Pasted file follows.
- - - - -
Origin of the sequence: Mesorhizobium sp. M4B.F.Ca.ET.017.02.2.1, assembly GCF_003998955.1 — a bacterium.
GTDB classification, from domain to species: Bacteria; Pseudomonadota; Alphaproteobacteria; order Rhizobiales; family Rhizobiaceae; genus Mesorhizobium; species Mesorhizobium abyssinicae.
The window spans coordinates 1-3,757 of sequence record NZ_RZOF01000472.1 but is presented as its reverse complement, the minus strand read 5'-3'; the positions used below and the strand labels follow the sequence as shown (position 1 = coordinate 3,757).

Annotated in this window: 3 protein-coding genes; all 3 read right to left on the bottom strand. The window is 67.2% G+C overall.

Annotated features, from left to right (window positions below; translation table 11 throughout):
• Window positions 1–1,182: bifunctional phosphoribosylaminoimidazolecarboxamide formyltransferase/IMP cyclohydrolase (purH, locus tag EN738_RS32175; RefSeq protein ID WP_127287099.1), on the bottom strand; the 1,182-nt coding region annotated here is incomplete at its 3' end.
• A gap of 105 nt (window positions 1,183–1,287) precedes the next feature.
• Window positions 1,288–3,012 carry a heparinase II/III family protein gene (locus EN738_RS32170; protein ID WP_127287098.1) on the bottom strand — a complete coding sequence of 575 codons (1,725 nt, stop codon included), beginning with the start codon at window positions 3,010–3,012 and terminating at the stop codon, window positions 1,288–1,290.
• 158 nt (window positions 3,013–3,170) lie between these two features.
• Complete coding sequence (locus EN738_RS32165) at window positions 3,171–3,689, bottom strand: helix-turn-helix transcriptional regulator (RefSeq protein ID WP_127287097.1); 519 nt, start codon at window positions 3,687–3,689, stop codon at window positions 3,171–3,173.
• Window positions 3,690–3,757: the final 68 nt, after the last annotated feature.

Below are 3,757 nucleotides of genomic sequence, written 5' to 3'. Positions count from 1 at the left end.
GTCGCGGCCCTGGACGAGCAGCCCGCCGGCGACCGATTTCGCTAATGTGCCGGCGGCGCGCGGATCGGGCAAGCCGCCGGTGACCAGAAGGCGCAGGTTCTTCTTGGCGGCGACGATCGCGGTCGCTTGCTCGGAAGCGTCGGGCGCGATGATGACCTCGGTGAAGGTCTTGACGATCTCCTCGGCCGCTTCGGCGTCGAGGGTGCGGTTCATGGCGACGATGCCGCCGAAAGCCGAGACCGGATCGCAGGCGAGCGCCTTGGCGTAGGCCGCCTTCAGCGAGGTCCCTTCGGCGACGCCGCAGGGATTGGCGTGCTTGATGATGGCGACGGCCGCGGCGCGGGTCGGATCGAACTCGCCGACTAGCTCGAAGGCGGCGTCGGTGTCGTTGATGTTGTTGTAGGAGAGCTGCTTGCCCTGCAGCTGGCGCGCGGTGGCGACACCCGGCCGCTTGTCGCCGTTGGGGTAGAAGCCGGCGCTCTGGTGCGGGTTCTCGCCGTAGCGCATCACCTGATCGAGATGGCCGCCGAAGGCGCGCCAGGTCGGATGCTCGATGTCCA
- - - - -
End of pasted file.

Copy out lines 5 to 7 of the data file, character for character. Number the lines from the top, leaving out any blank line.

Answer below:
Annotated features, from left to right (window positions below; translation table 11 throughout):
• Window positions 1–1,182: bifunctional phosphoribosylaminoimidazolecarboxamide formyltransferase/IMP cyclohydrolase (purH, locus tag EN738_RS32175; RefSeq protein ID WP_127287099.1), on the bottom strand; the 1,182-nt coding region annotated here is incomplete at its 3' end.
• A gap of 105 nt (window positions 1,183–1,287) precedes the next feature.